On what she loves about sales, why emotional intelligence is so important today, the the lost but vitally important art of listening, and the most amazing experience she’s had as a buyer.
Colleen’s career has always been all about sales—and there are a couple things she really loves about it. “I have always been fortunate to be with companies, my own included, where there were always two constants that made sales fun and rewarding:
- Great clients – I’ve always been fortunate to work with great clients. They are smart, expect a lot and are appreciative of good work.
- And ever changing landscape which requires continuous learning and improvement.”
“No boredom ever going on in this profession!”
A primary portion of Colleen’s focus is on the subject of emotional intelligence. She sees this as of primary importance in today’s sales landscape. “Emotional Intelligence skills are important in helping salespeople consistently execute the right selling behaviors and skills,” she says. “We live in the information age, so lack of knowledge is not the issue….it’s lack of execution.
“For example, salespeople know they should ask questions. However, many salespeople get triggered by prospects and start product dumping, rather than diagnosing issues and challenges. It’s the knowing and doing gap. With EQ (Emotional Intelligence Quotient) skills such as increased self-awareness and self-regard, salespeople stop making the same mistakes over and over.”
Colleen goes on to explain how a salesperson or a sales manager could begin learning and using emotional intelligence. “The first step is asking yourself if you really believe that soft skills produce hard sales results. Next, when diagnosing sales performance challenges, ask yourself if lack of performance is about soft skills, delayed gratification or hard skills, consultative selling skills.”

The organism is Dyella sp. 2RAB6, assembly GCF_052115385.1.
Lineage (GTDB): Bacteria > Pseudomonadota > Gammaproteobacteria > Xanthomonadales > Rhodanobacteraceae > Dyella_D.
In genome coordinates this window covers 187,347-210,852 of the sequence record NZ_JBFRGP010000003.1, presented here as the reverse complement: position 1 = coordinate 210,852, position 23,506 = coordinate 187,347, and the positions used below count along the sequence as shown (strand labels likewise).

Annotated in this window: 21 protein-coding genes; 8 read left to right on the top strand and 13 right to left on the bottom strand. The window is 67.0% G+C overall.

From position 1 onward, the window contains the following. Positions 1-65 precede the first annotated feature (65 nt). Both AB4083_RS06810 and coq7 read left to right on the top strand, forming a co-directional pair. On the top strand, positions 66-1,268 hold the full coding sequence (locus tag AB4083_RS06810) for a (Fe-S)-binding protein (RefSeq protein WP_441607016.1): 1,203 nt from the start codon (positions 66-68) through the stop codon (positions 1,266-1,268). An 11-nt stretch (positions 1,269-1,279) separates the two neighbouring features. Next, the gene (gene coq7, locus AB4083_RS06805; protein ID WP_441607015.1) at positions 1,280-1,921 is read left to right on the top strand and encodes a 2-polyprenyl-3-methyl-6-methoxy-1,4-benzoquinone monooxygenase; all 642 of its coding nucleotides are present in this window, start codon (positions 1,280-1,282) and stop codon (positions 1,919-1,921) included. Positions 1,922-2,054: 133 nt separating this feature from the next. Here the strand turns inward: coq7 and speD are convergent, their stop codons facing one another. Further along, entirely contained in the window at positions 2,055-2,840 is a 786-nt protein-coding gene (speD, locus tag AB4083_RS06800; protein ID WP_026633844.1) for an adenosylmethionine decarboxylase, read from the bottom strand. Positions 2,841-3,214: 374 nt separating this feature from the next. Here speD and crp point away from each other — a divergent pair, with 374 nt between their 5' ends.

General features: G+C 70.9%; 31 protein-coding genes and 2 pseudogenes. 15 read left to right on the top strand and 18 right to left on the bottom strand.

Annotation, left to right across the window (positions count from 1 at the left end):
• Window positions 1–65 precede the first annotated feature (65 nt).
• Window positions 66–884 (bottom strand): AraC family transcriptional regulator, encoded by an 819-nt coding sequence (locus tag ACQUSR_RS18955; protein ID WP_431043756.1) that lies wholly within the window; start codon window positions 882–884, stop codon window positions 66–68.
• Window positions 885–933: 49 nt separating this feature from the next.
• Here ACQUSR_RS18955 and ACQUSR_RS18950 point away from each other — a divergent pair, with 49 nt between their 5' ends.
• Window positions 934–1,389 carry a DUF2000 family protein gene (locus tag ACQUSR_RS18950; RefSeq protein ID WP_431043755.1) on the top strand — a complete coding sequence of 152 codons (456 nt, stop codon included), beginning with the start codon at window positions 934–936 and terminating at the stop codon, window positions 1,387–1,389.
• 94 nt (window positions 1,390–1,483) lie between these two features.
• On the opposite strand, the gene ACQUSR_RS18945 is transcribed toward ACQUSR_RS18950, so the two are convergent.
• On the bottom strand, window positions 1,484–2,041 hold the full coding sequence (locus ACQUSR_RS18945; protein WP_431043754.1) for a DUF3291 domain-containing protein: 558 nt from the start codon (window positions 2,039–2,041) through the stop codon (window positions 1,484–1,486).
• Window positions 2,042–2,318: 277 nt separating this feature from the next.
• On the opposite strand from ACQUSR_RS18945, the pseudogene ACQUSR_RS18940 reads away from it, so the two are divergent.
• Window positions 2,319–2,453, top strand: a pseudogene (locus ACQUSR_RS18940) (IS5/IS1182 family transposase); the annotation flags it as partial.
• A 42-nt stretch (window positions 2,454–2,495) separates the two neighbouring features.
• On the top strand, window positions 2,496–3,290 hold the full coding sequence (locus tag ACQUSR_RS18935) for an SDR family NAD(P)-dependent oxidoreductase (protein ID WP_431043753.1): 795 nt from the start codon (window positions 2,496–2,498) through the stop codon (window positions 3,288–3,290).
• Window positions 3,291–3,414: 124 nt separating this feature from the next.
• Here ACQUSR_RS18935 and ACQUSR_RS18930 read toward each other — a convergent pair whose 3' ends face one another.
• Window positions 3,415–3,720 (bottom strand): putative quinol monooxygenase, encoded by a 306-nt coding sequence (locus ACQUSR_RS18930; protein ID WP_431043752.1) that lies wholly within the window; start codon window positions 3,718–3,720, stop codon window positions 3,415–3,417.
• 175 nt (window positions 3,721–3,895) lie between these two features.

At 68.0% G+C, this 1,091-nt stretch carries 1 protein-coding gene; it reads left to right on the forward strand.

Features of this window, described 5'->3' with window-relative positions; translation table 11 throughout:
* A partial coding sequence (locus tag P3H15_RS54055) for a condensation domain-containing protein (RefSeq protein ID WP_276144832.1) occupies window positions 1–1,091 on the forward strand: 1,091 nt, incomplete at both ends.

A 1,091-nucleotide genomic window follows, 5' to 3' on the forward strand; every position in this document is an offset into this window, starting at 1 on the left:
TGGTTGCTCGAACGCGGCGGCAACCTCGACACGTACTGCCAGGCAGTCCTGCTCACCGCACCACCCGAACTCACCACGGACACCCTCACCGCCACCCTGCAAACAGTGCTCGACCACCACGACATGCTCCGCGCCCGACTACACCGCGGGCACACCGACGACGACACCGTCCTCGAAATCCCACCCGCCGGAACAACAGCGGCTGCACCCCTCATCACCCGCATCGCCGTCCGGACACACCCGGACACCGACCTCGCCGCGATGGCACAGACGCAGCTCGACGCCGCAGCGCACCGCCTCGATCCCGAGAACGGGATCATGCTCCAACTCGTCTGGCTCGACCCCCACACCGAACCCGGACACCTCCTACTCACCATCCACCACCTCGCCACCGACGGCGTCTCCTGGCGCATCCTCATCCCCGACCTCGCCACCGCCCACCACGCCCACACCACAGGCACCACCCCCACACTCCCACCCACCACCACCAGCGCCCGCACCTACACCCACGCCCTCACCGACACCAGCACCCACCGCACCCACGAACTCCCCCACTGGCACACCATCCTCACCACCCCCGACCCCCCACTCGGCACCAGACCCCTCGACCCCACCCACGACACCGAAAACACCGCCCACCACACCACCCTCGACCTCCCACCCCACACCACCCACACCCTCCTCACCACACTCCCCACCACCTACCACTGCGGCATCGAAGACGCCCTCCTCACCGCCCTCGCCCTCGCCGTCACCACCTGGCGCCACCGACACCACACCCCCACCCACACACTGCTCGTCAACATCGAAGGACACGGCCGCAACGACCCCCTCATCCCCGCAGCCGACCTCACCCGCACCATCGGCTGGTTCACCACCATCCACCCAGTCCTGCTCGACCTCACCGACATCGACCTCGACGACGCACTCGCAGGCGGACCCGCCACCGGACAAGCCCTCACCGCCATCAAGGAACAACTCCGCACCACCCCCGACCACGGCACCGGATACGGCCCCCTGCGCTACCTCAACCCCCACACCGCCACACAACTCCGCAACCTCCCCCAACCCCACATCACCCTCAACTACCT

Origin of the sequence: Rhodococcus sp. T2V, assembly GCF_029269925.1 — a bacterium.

If sales has a single fault, it could be said that not enough salespeople stop to listen. Colleen clues us in on how this vital skill is learned. “The art of listening starts with the art of paying attention,” she elaborates. “And in a world where people are constantly checking into technology, many people are losing their ability to focus and pay attention.”
Colleen hones in on the relationship between sales and listening. “The art of listening is also about sales mastery,” she continues. “If you show up to a sales call wondering what you should say or do, you aren’t capable of listening because your are too focused on yourself, not the prospect or customer. Masterful salespeople show up relaxed and prepared which allows them to listen more intently.”
Lastly, Colleen shares the most memorable sales experience she’s had as a buyer. “When I was in my 20’s, I met with a financial planner to start saving money, planning for the future,” she recalls. “She didn’t ask me about goals. Instead she asked one question: ‘Do you have the discipline to accumulate wealth?’ Now that was a great question, one that challenged me to think, dig deep and…make a decision.”
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